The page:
• Feeling that you need the drug to deal with your problems
  • Driving or doing other risky activities when you’re under the influence of the drug
  • Focusing more and more time and energy on getting and using the drug

 

 For further information and resources, go to csifdl.org

 

PTSD

What is Post Traumatic Stress Disorder (PTSD)?

                Post-traumatic stress disorder, commonly known and referred to as PTSD is a mental health condition that is triggered by either experiencing or witnessing an event that was traumatic, terrifying, life threatening, or threatened serious harm to oneself or a loved one. For example, many veterans report experiencing PTSD symptoms following exposure to combat as did many of the survivors and service individuals involved in the 9/11 attacks. Non-military individuals can experience PTSD as well and the condition can be caused by the witnessing or being involved in a car accident, witnessing or experiencing extreme violence, childhood neglect and physical abuse, sexual assault, experiencing a natural disaster, mugging or robbery, and so on. 

                Many people who go through traumatic events have difficulty adjusting and coping for a while, but they don’t develop PTSD – with time and good self-care, they usually get better.  If symptoms persist, however, and the begin to get worse, last for months, or begin to interfere with everyday living, PTSD may exist.

 What are the Symptoms of Post-Traumatic Stress Disorder?

                In many instances PTSD symptoms will start within three months of the traumatic event; however sometimes the symptoms don’t appears until years after the event.  Symptoms often cause significant problems in social or work situations and in relationships. The most common symptoms of PTSD reported include:

  • Recurrent, unwanted distressing memories of the traumatic event.
  • Flashbacks of the traumatic event or reliving the traumatic event as if it were happening again.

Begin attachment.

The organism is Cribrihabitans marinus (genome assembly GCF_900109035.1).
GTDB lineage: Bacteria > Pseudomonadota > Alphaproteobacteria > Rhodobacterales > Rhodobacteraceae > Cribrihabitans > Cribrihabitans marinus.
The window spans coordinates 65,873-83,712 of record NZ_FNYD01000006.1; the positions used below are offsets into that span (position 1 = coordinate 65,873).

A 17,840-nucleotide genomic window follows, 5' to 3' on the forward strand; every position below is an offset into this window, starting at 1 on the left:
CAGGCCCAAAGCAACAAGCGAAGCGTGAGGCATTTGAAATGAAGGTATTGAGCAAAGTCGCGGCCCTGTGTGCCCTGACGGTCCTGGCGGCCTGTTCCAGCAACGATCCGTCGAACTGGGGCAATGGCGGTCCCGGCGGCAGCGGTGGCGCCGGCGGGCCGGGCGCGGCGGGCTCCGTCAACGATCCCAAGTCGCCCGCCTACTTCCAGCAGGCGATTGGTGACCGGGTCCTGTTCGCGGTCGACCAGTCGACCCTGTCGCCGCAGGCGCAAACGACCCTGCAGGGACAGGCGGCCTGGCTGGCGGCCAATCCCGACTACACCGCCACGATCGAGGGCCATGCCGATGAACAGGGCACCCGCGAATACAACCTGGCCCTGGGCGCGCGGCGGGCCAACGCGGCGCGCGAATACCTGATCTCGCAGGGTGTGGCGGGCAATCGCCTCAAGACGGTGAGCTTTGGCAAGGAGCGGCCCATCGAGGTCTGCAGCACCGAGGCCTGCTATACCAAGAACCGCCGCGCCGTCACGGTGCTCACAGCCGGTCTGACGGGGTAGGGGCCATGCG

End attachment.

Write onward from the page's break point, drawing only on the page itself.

• Upsetting dreams or nightmares about the traumatic event.
  • Severe emotional distress or physical reactions to something that reminds you of the event.
  • Avoiding places, activities or people that remind you of the traumatic event.
  • Negative changes in thinking and/or mood that can include negative feelings about yourself or other people, feeling emotionally numb, and/or difficulty maintaining close relationships.
  • Changes in emotional reactions that might include irritability, angry outbursts or aggressive behavior, overwhelming guilt or shame, and self-destructive behavior like drinking too much or driving too fast.

The intensity of symptoms can vary over time.  Some people report experiencing more symptoms when stressed in general while other report only experiencing symptoms when they run into reminders of what they went through.

 Other Concerns With PTSD

                PTSD can disrupt your whole life: your job, your relationships, your health, and your enjoyment of everyday activities.  Having PTSD can also increase your risk of other mental health problems, such as:

  • Depression and anxiety
  • Issues with drugs or alcohol use
  • Eating disorders
  • Suicidal thoughts and actions

 When to Reach Out For Help

                If you have disturbing thoughts and feelings about a traumatic event for more than a month, if they’re severe, or if you feel you’re having trouble getting your life back under control, talk to your health care professional. Get treatment as soon as possible to help prevent PTSD symptoms from getting worse.

 

For further information and behavioral health resources, go to csifdl.org. 

 

Physical Side of Anxiety

 

The physical symptoms of anxiety can be alarming and frightening.  At times they can come on very suddenly without any apparent trigger, causing us to fear the worst.  People experiencing an anxiety or panic attack may rush to the emergency room, convinced that they are sick, having a heart attack, or even dying.

This aspect of anxiety is a result of the mind engaging in a process called somatization, where emotions are transformed into physical symptoms.     

 Common Symptoms

The following are several of the normal, yet troubling, physical expressions of anxiety:

  • Chest pain or discomfort
  • Heart palpitations (or ‘racing heart’)